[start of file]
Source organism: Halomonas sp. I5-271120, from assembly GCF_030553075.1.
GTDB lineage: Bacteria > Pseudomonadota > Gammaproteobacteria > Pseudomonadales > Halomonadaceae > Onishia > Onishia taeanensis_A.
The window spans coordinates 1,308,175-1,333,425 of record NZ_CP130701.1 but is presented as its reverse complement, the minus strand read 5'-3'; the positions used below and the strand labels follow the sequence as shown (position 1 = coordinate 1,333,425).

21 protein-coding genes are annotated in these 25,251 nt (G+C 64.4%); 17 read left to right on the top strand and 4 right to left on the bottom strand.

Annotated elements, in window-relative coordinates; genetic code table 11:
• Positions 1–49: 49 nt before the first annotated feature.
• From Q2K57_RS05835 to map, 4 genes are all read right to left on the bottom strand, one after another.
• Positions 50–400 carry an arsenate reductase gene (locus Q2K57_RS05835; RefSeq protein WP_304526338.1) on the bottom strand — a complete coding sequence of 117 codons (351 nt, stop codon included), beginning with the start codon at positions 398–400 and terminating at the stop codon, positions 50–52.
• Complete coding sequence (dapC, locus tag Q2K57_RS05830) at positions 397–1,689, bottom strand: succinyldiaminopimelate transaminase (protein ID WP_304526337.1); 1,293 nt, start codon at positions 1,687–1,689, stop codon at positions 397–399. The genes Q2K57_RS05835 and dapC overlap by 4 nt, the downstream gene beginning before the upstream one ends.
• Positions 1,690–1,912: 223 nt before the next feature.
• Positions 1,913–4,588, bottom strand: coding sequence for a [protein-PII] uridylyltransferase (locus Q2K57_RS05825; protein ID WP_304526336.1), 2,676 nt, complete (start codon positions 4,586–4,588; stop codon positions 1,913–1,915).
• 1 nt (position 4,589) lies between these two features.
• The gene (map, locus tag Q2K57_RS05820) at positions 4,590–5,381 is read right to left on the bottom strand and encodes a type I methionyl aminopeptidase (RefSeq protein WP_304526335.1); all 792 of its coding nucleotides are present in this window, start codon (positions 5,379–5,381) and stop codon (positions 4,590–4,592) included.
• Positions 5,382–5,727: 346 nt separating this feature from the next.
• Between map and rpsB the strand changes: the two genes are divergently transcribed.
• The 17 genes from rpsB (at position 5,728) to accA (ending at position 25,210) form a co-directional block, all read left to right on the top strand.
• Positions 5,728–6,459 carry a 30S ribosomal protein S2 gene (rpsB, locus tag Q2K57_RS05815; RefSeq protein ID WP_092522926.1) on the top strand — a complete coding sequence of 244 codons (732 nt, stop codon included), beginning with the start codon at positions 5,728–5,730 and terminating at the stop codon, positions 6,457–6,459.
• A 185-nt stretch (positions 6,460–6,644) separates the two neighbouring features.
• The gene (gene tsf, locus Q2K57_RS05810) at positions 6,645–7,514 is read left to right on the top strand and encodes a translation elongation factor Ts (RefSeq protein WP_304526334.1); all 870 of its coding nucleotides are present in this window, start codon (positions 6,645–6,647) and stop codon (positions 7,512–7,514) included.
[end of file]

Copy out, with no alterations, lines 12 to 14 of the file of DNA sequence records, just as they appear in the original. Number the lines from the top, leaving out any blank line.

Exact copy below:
• 1 nt (position 4,589) lies between these two features.
• The gene (map, locus tag Q2K57_RS05820) at positions 4,590–5,381 is read right to left on the bottom strand and encodes a type I methionyl aminopeptidase (RefSeq protein WP_304526335.1); all 792 of its coding nucleotides are present in this window, start codon (positions 5,379–5,381) and stop codon (positions 4,590–4,592) included.
• Positions 5,382–5,727: 346 nt separating this feature from the next.